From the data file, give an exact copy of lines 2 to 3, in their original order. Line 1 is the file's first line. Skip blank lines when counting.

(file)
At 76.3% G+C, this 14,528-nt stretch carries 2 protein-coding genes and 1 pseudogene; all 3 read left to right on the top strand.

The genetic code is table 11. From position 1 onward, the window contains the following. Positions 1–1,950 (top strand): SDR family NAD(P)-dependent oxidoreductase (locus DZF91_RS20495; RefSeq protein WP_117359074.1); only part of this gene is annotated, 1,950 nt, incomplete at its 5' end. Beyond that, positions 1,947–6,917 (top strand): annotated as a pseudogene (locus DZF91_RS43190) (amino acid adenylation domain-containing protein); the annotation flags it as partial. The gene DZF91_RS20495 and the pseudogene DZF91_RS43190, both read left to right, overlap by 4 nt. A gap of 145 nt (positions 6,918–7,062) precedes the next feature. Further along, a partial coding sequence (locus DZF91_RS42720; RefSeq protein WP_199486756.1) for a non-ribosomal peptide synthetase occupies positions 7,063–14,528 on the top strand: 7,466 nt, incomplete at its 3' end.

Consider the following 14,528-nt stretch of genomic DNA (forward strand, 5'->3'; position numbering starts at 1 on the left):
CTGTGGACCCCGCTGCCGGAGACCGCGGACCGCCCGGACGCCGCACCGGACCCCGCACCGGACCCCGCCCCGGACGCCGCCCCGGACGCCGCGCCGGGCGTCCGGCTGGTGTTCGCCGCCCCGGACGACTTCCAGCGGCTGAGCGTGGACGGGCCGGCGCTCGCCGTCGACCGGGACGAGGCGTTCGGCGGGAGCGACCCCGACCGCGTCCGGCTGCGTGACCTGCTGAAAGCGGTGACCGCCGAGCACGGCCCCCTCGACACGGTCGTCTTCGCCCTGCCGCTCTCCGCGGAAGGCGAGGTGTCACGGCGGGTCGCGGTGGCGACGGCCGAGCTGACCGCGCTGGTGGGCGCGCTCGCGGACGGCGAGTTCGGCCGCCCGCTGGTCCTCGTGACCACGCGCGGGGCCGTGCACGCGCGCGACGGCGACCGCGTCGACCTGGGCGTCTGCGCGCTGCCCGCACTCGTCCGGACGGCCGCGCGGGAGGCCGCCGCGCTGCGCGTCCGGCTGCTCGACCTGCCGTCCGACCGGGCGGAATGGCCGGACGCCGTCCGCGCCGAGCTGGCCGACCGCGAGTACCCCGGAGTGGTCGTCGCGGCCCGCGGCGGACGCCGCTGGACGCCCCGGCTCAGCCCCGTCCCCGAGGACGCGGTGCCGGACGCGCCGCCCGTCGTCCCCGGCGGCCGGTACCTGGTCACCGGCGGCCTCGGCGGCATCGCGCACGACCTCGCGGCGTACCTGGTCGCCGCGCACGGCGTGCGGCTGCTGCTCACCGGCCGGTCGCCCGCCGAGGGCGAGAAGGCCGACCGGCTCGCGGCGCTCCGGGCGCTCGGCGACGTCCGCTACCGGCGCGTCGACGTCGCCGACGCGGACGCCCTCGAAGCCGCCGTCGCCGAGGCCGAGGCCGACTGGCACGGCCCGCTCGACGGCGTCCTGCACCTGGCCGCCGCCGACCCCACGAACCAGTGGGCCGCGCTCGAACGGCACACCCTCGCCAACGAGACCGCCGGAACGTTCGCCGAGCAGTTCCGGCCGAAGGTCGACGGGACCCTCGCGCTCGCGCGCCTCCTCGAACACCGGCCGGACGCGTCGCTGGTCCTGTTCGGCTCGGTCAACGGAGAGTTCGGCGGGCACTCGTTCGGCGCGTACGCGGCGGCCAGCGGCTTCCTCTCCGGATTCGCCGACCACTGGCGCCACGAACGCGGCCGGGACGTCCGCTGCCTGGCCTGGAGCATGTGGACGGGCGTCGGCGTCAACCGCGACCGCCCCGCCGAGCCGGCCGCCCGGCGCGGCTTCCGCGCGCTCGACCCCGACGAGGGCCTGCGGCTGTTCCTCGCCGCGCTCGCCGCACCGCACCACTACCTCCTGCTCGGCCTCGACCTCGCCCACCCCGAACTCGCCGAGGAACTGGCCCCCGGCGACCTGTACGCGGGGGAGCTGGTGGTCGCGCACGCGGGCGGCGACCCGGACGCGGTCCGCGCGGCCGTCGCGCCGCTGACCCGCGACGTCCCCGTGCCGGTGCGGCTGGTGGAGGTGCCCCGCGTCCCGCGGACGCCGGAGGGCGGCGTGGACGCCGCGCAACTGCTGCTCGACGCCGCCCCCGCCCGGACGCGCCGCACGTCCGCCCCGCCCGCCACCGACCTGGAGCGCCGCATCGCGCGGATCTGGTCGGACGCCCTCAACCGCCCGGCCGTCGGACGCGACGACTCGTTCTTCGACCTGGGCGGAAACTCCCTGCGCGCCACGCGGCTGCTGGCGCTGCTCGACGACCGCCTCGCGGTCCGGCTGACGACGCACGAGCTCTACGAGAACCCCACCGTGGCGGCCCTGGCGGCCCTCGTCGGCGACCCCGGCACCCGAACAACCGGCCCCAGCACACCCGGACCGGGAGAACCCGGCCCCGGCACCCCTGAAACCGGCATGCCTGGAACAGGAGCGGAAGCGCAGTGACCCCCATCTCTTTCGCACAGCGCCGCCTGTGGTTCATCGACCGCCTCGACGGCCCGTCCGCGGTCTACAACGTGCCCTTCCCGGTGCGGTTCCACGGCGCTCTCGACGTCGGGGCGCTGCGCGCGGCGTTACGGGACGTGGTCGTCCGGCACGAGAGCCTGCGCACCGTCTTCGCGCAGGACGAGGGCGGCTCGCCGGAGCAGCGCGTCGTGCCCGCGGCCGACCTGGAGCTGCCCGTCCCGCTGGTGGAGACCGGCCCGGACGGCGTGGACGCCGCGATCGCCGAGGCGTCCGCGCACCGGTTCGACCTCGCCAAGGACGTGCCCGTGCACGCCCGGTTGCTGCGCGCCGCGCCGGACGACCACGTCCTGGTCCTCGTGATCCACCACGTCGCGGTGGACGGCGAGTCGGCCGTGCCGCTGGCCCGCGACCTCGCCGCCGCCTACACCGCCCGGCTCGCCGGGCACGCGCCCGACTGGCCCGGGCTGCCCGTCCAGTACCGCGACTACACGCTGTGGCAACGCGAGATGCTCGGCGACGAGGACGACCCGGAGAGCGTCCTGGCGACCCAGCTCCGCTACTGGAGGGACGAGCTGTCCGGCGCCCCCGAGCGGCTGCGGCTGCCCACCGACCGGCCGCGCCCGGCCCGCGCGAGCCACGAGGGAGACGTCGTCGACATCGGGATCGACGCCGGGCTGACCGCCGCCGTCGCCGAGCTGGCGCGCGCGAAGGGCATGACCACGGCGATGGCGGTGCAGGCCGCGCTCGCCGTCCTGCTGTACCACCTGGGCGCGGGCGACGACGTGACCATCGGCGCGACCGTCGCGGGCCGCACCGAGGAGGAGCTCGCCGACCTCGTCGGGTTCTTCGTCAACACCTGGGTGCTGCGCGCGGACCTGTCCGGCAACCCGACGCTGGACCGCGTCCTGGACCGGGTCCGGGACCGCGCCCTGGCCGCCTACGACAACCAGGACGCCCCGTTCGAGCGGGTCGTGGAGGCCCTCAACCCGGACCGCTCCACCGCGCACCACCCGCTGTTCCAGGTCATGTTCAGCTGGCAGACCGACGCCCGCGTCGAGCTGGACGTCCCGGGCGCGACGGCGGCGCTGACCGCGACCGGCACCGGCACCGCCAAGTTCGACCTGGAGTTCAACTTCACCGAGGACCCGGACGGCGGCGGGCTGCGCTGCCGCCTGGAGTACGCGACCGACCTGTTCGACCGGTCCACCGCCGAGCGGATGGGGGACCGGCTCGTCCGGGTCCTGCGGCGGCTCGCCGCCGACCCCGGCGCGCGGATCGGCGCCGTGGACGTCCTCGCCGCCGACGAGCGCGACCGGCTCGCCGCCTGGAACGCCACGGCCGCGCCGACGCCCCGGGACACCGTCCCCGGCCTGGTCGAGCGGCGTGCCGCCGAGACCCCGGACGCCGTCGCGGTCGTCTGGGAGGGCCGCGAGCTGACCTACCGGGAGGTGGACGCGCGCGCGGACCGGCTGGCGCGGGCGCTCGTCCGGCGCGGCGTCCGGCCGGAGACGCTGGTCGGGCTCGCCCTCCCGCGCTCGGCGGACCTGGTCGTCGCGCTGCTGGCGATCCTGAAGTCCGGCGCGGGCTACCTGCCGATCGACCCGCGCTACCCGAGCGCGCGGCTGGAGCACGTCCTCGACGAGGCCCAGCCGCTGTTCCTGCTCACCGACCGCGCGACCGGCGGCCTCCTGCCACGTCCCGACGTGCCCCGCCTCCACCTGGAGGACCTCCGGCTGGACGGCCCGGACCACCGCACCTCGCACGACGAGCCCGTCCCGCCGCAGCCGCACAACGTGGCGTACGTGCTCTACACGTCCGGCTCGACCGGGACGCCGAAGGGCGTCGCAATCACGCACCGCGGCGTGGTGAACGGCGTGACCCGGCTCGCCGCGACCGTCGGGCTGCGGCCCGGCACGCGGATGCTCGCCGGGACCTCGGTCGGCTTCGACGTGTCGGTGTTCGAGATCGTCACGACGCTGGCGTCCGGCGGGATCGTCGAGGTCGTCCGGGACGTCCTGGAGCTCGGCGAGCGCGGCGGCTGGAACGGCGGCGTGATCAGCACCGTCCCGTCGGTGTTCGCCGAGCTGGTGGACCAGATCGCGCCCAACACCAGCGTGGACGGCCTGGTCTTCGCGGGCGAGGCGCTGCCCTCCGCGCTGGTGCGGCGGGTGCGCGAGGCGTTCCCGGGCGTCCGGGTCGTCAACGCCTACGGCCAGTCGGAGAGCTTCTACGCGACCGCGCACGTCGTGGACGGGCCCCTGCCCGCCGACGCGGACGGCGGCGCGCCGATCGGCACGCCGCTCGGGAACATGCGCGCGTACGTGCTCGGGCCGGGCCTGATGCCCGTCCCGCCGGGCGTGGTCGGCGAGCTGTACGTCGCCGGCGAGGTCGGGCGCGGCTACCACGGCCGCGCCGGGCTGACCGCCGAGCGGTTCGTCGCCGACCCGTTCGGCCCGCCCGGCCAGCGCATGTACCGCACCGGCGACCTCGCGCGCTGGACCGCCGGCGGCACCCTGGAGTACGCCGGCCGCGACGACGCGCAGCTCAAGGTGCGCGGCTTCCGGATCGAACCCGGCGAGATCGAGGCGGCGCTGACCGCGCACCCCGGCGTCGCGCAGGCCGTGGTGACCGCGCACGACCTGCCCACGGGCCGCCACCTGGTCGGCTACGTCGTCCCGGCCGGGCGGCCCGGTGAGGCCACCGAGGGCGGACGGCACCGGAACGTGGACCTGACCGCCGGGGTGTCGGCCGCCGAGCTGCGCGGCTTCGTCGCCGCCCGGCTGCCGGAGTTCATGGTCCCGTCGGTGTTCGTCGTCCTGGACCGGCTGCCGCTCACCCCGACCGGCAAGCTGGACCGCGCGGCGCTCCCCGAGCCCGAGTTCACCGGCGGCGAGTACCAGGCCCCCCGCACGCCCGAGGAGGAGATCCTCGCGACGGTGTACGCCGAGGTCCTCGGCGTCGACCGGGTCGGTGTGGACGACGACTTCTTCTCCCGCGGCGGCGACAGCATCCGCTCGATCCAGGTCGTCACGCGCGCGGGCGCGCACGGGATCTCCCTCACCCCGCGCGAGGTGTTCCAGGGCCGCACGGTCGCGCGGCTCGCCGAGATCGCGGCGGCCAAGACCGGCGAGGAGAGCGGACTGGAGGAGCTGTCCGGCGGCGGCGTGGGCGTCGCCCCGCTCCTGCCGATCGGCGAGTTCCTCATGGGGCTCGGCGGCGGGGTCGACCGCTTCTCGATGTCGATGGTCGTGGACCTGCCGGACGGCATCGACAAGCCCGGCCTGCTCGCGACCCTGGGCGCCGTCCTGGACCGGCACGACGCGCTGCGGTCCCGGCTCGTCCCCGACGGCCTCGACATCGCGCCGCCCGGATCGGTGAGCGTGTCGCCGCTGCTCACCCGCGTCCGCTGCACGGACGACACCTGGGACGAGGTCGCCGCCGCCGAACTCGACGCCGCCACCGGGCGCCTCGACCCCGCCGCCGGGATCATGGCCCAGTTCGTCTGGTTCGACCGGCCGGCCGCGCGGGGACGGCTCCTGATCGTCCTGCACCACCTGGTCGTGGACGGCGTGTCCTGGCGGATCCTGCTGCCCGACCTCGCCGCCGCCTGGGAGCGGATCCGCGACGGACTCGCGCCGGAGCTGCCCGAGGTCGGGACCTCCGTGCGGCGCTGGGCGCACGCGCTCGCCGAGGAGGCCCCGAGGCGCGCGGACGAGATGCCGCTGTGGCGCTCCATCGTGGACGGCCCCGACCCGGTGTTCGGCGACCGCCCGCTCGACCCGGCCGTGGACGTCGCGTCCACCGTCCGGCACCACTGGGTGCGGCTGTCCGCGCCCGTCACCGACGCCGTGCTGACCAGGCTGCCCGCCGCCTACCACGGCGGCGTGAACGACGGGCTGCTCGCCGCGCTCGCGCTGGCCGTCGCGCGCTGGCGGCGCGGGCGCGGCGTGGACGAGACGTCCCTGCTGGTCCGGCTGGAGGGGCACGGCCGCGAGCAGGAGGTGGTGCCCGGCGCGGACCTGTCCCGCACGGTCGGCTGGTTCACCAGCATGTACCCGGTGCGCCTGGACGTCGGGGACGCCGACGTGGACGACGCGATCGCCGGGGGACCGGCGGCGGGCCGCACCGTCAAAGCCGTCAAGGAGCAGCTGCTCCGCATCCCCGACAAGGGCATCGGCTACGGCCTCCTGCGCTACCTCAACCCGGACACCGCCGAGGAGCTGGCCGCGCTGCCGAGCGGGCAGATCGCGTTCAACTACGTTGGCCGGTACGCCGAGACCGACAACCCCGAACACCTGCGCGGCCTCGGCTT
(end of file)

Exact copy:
The genetic code is table 11. From position 1 onward, the window contains the following. Positions 1–1,950 (top strand): SDR family NAD(P)-dependent oxidoreductase (locus DZF91_RS20495; RefSeq protein WP_117359074.1); only part of this gene is annotated, 1,950 nt, incomplete at its 5' end. Beyond that, positions 1,947–6,917 (top strand): annotated as a pseudogene (locus DZF91_RS43190) (amino acid adenylation domain-containing protein); the annotation flags it as partial. The gene DZF91_RS20495 and the pseudogene DZF91_RS43190, both read left to right, overlap by 4 nt. A gap of 145 nt (positions 6,918–7,062) precedes the next feature. Further along, a partial coding sequence (locus DZF91_RS42720; RefSeq protein WP_199486756.1) for a non-ribosomal peptide synthetase occupies positions 7,063–14,528 on the top strand: 7,466 nt, incomplete at its 3' end.

Consider the following 14,528-nt stretch of genomic DNA (forward strand, 5'->3'; position numbering starts at 1 on the left):